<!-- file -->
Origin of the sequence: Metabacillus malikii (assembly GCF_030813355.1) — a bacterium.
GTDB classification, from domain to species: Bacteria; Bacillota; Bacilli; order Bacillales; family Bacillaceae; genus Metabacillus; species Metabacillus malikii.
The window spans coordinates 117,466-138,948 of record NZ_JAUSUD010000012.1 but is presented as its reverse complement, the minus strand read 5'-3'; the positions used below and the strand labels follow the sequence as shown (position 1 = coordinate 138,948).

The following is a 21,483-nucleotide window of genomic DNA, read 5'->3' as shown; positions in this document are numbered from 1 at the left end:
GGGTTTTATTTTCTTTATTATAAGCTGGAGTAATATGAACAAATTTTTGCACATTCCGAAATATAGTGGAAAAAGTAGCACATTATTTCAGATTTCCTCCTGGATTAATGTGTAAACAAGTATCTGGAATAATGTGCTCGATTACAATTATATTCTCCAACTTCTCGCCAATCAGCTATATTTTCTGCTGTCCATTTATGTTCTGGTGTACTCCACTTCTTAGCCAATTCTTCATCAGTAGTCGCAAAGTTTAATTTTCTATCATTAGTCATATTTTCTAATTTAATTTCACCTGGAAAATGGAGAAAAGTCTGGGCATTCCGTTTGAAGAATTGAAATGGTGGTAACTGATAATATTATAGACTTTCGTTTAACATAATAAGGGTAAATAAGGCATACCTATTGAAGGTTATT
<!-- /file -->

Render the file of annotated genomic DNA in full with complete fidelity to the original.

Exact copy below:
Origin of the sequence: Metabacillus malikii (assembly GCF_030813355.1) — a bacterium.
GTDB classification, from domain to species: Bacteria; Bacillota; Bacilli; order Bacillales; family Bacillaceae; genus Metabacillus; species Metabacillus malikii.
The window spans coordinates 117,466-138,948 of record NZ_JAUSUD010000012.1 but is presented as its reverse complement, the minus strand read 5'-3'; the positions used below and the strand labels follow the sequence as shown (position 1 = coordinate 138,948).

The following is a 21,483-nucleotide window of genomic DNA, read 5'->3' as shown; positions in this document are numbered from 1 at the left end:
GGGTTTTATTTTCTTTATTATAAGCTGGAGTAATATGAACAAATTTTTGCACATTCCGAAATATAGTGGAAAAAGTAGCACATTATTTCAGATTTCCTCCTGGATTAATGTGTAAACAAGTATCTGGAATAATGTGCTCGATTACAATTATATTCTCCAACTTCTCGCCAATCAGCTATATTTTCTGCTGTCCATTTATGTTCTGGTGTACTCCACTTCTTAGCCAATTCTTCATCAGTAGTCGCAAAGTTTAATTTTCTATCATTAGTCATATTTTCTAATTTAATTTCACCTGGAAAATGGAGAAAAGTCTGGGCATTCCGTTTGAAGAATTGAAATGGTGGTAACTGATAATATTATAGACTTTCGTTTAACATAATAAGGGTAAATAAGGCATACCTATTGAAGGTTATT